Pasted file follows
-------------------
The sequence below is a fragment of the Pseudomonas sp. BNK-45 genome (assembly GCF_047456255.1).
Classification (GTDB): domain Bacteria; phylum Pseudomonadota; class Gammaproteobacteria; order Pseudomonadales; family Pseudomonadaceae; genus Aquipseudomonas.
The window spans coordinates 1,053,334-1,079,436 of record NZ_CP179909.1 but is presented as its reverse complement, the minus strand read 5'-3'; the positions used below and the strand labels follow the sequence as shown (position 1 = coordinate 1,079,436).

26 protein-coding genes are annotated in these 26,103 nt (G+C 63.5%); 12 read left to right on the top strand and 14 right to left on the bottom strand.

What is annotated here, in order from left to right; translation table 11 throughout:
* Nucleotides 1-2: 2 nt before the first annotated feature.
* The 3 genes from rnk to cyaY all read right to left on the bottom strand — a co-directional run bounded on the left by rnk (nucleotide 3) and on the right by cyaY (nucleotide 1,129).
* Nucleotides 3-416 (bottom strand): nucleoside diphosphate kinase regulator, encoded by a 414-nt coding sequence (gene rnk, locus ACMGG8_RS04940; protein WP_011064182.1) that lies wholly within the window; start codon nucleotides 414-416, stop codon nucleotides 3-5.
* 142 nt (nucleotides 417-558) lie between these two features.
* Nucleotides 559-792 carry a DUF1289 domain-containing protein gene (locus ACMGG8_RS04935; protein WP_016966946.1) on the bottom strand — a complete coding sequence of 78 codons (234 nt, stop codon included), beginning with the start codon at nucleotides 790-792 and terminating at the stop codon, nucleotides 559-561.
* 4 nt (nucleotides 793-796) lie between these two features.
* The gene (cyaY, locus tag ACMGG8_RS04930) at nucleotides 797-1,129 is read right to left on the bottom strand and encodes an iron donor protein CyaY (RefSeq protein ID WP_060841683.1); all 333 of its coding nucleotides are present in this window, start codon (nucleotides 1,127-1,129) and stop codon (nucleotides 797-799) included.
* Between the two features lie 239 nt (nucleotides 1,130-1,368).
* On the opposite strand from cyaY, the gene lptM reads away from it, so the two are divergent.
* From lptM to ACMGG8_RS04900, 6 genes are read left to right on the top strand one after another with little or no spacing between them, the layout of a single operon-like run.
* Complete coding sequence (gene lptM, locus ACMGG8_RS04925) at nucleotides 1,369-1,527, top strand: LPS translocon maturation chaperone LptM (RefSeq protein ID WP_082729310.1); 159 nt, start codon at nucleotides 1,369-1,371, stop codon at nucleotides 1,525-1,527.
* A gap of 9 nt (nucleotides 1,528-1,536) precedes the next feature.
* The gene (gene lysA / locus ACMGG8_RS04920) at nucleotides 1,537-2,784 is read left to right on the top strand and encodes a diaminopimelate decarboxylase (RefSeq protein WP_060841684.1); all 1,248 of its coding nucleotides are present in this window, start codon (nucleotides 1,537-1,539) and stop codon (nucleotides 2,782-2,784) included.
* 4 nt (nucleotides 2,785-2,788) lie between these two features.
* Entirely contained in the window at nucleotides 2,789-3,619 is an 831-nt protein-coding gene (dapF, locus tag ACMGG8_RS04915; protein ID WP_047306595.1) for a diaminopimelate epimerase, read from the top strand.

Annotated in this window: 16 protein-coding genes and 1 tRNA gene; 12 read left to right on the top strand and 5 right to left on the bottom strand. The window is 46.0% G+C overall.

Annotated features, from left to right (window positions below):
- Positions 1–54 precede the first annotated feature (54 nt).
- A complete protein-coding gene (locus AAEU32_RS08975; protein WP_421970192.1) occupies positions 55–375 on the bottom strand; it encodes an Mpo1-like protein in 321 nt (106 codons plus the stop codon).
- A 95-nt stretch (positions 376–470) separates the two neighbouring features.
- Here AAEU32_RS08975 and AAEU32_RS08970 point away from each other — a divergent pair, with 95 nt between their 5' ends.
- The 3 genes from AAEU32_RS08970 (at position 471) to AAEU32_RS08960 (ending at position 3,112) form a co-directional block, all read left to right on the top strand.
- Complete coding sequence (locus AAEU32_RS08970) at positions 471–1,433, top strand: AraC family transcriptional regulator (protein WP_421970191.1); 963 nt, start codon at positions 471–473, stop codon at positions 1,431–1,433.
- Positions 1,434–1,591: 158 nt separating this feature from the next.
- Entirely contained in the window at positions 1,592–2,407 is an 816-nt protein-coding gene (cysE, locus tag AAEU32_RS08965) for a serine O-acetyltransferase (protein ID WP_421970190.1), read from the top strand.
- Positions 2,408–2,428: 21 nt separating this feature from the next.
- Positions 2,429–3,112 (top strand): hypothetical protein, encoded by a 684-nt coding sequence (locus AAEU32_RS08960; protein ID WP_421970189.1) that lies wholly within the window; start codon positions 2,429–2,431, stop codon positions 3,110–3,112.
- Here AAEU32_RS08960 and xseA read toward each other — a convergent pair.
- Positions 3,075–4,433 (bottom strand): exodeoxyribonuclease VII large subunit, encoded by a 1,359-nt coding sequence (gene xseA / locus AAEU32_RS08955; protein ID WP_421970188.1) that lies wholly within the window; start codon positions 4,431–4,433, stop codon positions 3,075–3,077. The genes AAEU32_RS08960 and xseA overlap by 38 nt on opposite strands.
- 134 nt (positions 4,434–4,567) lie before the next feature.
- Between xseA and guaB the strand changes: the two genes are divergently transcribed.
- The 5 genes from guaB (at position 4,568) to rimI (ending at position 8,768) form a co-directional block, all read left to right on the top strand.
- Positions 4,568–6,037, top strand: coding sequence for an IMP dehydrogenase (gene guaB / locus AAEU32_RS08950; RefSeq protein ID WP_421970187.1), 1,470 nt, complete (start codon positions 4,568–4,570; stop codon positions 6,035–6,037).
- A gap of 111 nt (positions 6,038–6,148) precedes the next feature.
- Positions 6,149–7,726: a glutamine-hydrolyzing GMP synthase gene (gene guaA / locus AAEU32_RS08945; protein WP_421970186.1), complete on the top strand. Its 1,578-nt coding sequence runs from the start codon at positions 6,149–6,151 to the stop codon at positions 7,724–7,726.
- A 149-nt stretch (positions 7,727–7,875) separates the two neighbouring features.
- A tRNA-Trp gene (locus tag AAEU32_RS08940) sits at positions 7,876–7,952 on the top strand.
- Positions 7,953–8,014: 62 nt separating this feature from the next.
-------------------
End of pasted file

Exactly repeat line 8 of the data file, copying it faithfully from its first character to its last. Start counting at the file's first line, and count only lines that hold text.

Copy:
* Nucleotides 3-416 (bottom strand): nucleoside diphosphate kinase regulator, encoded by a 414-nt coding sequence (gene rnk, locus ACMGG8_RS04940; protein WP_011064182.1) that lies wholly within the window; start codon nucleotides 414-416, stop codon nucleotides 3-5.